HELEN SUZMAN, former South African politician: He had no hesitation. He rattled off all the complaints about the bad food, the fact he was sleeping on sleeping rolls, not proper mattresses, the fact that the visits were too few and far between, and mostly about the behavior of a warden, yes, who has a tattoo on the back of his hand of the swastika. And he said, this man really is very bad. He treats us badly.
CHARLAYNE HUNTER-GAULT: But even then, Mandela was ever the statesman.
HELEN SUZMAN: His bearing, his self-confidence, remarkably self-confident man. He was never making outrageous remarks about the government. He was always thoughtful. And what he said was, you know, in keeping with someone who wanted peace.
CHARLAYNE HUNTER-GAULT: And he used the captive audience in prison to educate his young followers for the future he envisioned. They even called it Mandela University.
Tokyo Sexwale was one of the students.
TOKYO SEXWALE, African National Congress: And that's where he was teaching of the spirit of reconciliation, studying history, studying science, studying everything that we were supposed to equip ourselves, economics, to prepare ourselves for the new South Africa.
CHARLAYNE HUNTER-GAULT: Mandela's life sentence removed him physically from the fight against apartheid, but his spirit was felt throughout the townships of South Africa.
The government pressed hard to retain control of a black population that refused to be silenced. In 1985, I made my first trip to the land of Mandela's birth to find out what was driving the country's people, black and white, and also to determine how much of Mandela's spirit was still alive.
What -- what are you singing about? Tell me, what is this about? What is the song about?
GIRL: Mandela, Mandela.
CHARLAYNE HUNTER-GAULT: Mandela?
CHARLAYNE HUNTER-GAULT: Mandela and...
WOMAN: We want Mandela to be released from jail.
CHARLAYNE HUNTER-GAULT: Really?
WOMAN: And those who are exile to come back.
MAN: There's one man we all respect and we take him -- we call him our father, none other than Nelson Mandela.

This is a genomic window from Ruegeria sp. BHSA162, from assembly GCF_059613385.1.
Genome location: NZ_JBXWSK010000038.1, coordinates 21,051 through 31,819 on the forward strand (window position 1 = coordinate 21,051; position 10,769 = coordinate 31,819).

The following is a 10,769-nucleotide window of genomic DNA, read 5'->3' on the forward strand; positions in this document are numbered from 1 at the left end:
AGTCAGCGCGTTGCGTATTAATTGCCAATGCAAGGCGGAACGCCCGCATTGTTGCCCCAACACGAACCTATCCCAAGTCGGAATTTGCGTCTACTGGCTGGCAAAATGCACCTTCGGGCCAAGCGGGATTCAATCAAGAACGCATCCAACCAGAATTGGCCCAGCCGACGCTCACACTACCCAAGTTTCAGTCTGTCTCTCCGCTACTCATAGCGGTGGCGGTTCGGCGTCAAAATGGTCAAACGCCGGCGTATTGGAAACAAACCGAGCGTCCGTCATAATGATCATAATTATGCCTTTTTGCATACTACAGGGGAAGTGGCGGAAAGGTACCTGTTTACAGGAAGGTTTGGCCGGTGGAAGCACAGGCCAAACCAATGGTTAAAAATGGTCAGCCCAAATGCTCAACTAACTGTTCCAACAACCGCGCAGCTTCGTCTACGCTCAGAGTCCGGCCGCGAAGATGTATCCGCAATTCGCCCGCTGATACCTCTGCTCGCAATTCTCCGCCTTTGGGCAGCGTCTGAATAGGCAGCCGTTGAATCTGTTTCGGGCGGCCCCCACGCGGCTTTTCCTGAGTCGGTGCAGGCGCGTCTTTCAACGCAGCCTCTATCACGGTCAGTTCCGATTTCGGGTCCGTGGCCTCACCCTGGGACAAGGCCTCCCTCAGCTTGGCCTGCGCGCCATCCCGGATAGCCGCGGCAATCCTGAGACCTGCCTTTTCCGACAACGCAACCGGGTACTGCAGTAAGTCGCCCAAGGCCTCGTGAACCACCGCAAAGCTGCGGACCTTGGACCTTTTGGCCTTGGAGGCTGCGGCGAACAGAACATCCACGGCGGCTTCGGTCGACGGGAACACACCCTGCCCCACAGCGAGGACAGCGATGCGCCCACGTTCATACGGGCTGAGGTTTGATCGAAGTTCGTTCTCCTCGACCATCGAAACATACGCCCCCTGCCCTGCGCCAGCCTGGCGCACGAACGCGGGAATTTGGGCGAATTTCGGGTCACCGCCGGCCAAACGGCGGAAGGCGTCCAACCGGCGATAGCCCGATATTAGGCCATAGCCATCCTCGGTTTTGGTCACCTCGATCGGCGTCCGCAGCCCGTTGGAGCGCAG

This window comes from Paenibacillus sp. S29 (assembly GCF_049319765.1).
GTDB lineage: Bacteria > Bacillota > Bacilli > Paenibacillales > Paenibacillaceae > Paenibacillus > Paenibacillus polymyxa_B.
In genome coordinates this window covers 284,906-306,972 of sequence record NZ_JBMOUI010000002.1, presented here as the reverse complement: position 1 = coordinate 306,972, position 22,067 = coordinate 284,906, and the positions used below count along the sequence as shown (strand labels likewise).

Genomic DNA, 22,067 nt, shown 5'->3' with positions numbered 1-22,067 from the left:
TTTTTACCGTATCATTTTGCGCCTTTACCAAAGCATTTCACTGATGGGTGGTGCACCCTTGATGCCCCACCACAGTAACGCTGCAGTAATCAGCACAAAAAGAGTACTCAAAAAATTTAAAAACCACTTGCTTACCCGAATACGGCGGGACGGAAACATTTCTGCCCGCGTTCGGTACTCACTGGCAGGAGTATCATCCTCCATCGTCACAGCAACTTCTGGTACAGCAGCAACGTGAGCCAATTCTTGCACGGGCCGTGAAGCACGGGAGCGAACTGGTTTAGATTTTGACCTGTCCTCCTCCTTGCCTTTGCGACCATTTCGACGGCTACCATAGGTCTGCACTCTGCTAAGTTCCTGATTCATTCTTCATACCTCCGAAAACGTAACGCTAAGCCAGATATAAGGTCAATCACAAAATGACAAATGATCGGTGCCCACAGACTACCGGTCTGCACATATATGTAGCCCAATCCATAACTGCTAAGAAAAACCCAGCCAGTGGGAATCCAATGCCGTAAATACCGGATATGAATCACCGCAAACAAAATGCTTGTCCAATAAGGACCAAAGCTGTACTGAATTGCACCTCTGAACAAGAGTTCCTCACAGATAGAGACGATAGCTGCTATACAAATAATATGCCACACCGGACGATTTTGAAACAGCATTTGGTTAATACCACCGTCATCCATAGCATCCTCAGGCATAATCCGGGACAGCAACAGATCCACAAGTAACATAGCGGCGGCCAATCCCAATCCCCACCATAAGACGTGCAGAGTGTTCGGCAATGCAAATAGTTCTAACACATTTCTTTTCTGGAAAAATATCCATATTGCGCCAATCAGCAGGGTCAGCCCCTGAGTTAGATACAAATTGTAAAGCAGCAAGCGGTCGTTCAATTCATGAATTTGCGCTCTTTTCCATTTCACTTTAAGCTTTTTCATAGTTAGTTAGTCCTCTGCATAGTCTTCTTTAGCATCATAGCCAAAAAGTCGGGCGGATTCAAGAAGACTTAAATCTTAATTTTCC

If and only if that man can be released, and then we can see the direction of South Africa.
CHARLAYNE HUNTER-GAULT: From those otherwise dark days, a new direction was on the horizon, as pressure at home and abroad mounted on the regime.
The apartheid system was crumbling. Mandela, who had been moved to a different prison, began four years of secret negotiations with the government that would eventually lead to the release of many of the political prisoners and the unbanning of the ANC. Change seemed inevitable. And the South African foreign minister admitted as much in an interview with me following my reporting on South Africa for NewsHour in 1985.
ROELOF FREDERIK "PIK" BOTHA, former South Africa Foreign Minister: I made my position clear. We have said that we have outgrown apartheid.
CHARLAYNE HUNTER-GAULT: But Mandela's own release would not come for another five years, in 1990.
After 27 years, Nelson Mandela took his first steps as a free man. He was 71 years old. And few had seen him or any up-to-date photograph of him in all those years. At his side were now Winnie Mandela, his defiant wife who had kept his name and his message alive, and other comrades from the African National Congress.
NELSON MANDELA: Friends, comrades and fellow South Africans, I greet you all in the name of peace, democracy and freedom for all.
(CHEERING AND APPLAUSE)
NELSON MANDELA: I stand here, before you, not as a prophet, but as a humble servant of you, the people. Today, the majority of South Africans, black and white, recognize that apartheid has no future.
(CHEERING AND APPLAUSE)
NELSON MANDELA: It has to be ended by our own decisive mass action in order to build peace and security.